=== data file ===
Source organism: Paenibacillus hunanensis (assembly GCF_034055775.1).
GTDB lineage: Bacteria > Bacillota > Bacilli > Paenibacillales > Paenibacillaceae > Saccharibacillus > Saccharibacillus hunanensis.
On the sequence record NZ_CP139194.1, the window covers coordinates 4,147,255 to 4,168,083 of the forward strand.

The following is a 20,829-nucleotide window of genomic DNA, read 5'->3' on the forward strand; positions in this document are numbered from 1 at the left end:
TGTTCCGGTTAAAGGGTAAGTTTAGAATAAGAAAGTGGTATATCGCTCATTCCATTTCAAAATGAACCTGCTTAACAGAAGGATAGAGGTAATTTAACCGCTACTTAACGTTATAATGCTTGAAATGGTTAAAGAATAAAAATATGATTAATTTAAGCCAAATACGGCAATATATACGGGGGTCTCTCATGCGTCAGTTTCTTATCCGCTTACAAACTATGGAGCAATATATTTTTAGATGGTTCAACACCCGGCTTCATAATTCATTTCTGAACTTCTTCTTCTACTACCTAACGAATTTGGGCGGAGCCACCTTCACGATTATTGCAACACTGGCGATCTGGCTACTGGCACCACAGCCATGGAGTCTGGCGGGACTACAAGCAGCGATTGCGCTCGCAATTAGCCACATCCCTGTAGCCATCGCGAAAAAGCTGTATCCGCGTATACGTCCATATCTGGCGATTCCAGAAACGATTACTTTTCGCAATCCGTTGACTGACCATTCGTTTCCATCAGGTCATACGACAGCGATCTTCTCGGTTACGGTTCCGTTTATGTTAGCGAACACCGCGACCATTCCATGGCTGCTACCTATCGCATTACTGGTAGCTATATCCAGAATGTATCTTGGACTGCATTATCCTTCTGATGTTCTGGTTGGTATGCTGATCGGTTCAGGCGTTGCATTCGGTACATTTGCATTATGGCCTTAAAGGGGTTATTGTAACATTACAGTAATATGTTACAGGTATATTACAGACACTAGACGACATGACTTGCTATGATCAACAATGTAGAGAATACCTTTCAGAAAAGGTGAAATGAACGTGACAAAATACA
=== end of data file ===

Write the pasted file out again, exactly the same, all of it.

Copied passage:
Source organism: Paenibacillus hunanensis (assembly GCF_034055775.1).
GTDB lineage: Bacteria > Bacillota > Bacilli > Paenibacillales > Paenibacillaceae > Saccharibacillus > Saccharibacillus hunanensis.
On the sequence record NZ_CP139194.1, the window covers coordinates 4,147,255 to 4,168,083 of the forward strand.

The following is a 20,829-nucleotide window of genomic DNA, read 5'->3' on the forward strand; positions in this document are numbered from 1 at the left end:
TGTTCCGGTTAAAGGGTAAGTTTAGAATAAGAAAGTGGTATATCGCTCATTCCATTTCAAAATGAACCTGCTTAACAGAAGGATAGAGGTAATTTAACCGCTACTTAACGTTATAATGCTTGAAATGGTTAAAGAATAAAAATATGATTAATTTAAGCCAAATACGGCAATATATACGGGGGTCTCTCATGCGTCAGTTTCTTATCCGCTTACAAACTATGGAGCAATATATTTTTAGATGGTTCAACACCCGGCTTCATAATTCATTTCTGAACTTCTTCTTCTACTACCTAACGAATTTGGGCGGAGCCACCTTCACGATTATTGCAACACTGGCGATCTGGCTACTGGCACCACAGCCATGGAGTCTGGCGGGACTACAAGCAGCGATTGCGCTCGCAATTAGCCACATCCCTGTAGCCATCGCGAAAAAGCTGTATCCGCGTATACGTCCATATCTGGCGATTCCAGAAACGATTACTTTTCGCAATCCGTTGACTGACCATTCGTTTCCATCAGGTCATACGACAGCGATCTTCTCGGTTACGGTTCCGTTTATGTTAGCGAACACCGCGACCATTCCATGGCTGCTACCTATCGCATTACTGGTAGCTATATCCAGAATGTATCTTGGACTGCATTATCCTTCTGATGTTCTGGTTGGTATGCTGATCGGTTCAGGCGTTGCATTCGGTACATTTGCATTATGGCCTTAAAGGGGTTATTGTAACATTACAGTAATATGTTACAGGTATATTACAGACACTAGACGACATGACTTGCTATGATCAACAATGTAGAGAATACCTTTCAGAAAAGGTGAAATGAACGTGACAAAATACA